China uses post-clash ‘talk time’ to boost LAC strength


China has used the lull after the Galwan Valley clash on 15 June to increase military build-up along the eastern Ladakh sector. The four major points of confrontation on both sides include the Galwan Valley area, Patrolling Point 15, finger area and Patrolling Point 17 Hot Springs area where it has done a massive military build-up using its road infrastructure.

 Government sources told The Daily Guardian, “Even as we were talking about peace and reducing tension after the confrontation, the Chinese immediately used the time to increase the deployment of their troops in the four disputed areas to strengthen the positions.

 In the recently held diplomatic talks at different levels, China had agreed to reduce tensions, but in reality, the Chinese have been increasing military presence along the eastern Ladakh sector. However, the Indian Army has been closely watching every move of the Chinese military. The Indian side has also deployed additional military force during this period and now almost matched the People’s Liberation Army (PLA) build-up on its side of the LAC.

Activities have also being increased by the Chinese in the nearby Daulat Beg Oldie (DBO) area. The DBO region is also known as Sub Sector North. The Siachen glacier area is on its left side. A source said, “The Chinese want to create trouble for us and have been blocking our patrols from going up to our patrolling points 10 to 13 in that area. These are adjoining the caravan river valley and are close to the Indian battalions in the DBO sector.”

According to sources, China has also used road infrastructure in its rear positions to bring heavy vehicles and artillery closer to the LAC.

 Meanwhile, India on Thursday said that deployment of a large number of troops by China and changes in behaviour along the LAC have also been aggravated by unjustified and untenable claims and a continuation of the current situation would only vitiate the atmosphere for the development of the relationship.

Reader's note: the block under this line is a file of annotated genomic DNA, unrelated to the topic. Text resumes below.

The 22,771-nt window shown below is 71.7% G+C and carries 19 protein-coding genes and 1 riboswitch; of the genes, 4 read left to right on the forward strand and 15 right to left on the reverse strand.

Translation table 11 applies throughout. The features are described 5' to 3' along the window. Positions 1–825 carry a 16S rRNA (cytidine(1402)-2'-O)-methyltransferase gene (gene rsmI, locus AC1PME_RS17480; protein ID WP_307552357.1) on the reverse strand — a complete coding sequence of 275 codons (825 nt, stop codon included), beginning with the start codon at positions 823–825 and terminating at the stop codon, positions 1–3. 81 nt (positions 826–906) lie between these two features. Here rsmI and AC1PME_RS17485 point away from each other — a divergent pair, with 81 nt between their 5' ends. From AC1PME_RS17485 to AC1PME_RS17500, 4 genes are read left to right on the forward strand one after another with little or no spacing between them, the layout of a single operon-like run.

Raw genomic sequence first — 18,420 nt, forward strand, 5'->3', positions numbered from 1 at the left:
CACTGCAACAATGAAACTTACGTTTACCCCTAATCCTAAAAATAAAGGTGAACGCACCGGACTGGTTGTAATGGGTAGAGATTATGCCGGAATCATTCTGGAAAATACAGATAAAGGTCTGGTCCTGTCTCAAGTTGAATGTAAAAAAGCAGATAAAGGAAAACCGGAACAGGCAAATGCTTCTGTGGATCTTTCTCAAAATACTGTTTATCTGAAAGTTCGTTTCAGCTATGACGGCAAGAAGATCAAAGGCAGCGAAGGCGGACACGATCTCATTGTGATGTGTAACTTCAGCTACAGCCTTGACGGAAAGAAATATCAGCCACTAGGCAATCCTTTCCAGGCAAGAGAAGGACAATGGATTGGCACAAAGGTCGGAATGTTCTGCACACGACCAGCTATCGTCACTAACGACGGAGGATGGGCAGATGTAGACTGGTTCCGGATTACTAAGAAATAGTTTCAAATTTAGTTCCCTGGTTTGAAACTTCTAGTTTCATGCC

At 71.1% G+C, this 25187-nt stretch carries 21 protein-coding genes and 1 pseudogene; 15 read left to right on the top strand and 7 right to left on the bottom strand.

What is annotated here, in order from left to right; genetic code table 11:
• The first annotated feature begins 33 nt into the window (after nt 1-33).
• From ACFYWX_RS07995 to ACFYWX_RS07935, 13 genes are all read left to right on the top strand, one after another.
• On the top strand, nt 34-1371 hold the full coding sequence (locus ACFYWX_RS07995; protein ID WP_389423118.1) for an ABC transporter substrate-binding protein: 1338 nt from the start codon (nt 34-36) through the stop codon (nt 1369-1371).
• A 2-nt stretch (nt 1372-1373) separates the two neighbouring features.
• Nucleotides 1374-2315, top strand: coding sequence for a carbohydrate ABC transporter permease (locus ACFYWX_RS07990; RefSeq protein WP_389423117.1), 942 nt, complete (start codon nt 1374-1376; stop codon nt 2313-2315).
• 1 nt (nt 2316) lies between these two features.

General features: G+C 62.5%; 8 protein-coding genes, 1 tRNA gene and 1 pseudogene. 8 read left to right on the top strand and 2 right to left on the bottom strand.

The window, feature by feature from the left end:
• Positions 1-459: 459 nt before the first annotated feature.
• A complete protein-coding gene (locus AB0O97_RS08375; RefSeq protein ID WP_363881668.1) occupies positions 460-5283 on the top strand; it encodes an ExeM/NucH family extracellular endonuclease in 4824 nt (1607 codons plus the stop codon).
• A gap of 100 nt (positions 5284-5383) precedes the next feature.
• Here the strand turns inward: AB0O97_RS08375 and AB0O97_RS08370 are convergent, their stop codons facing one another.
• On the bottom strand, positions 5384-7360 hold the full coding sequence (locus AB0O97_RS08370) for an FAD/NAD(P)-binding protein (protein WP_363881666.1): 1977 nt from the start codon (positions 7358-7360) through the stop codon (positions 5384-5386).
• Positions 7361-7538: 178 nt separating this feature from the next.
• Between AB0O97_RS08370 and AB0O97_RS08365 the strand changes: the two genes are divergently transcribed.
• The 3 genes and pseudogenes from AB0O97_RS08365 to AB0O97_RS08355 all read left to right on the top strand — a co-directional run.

External Affairs Ministry spokesperson Anurag Srivastava said that since early May, the Chinese side has been amassing a large contingent of troops and armaments along the LAC which is not in accordance with the provisions of various bilateral agreements, especially the key 1993 Agreement on the Maintenance of Peace and Tranquillity along the Line of Actual Control in the India-China Border Areas. He said maintenance of peace and tranquillity in the border areas is the basis of the bilateral relationship.

Srivastava said all infrastructure built by India has always been on its own side of the LAC and it has never undertaken any actions across the LAC and has never attempted to unilaterally change the status quo. “However, that has not been reciprocated by the Chinese side and that from time to time has led to face-offs,” he said.

The spokesperson said that over many years, both sides have developed patterns of patrolling and it is a reasonable expectation that patrols will not be obstructed in the discharge of their legitimate duties. “Unfortunately, we have experienced in the last many years obstruction to patrolling that often accompany efforts to unilaterally change the status quo. To provide for situations where the two sides encounter each other, a set of procedures and norms have been mutually agreed upon. These are reflected in a number of agreements and understandings. While there have been occasional departures in the past, the conduct of Chinese forces this year has been in complete disregard of all mutually agreed norms,” he said.

He also referred to China seeking to change its position in respect of Galwan Valley. “The deployment of a large body of troops and changes in behaviour has also been aggravated by unjustified and untenable claims. The recent shift in the Chinese position on the Galwan Valley is one example,” he said.

With inputs from agencies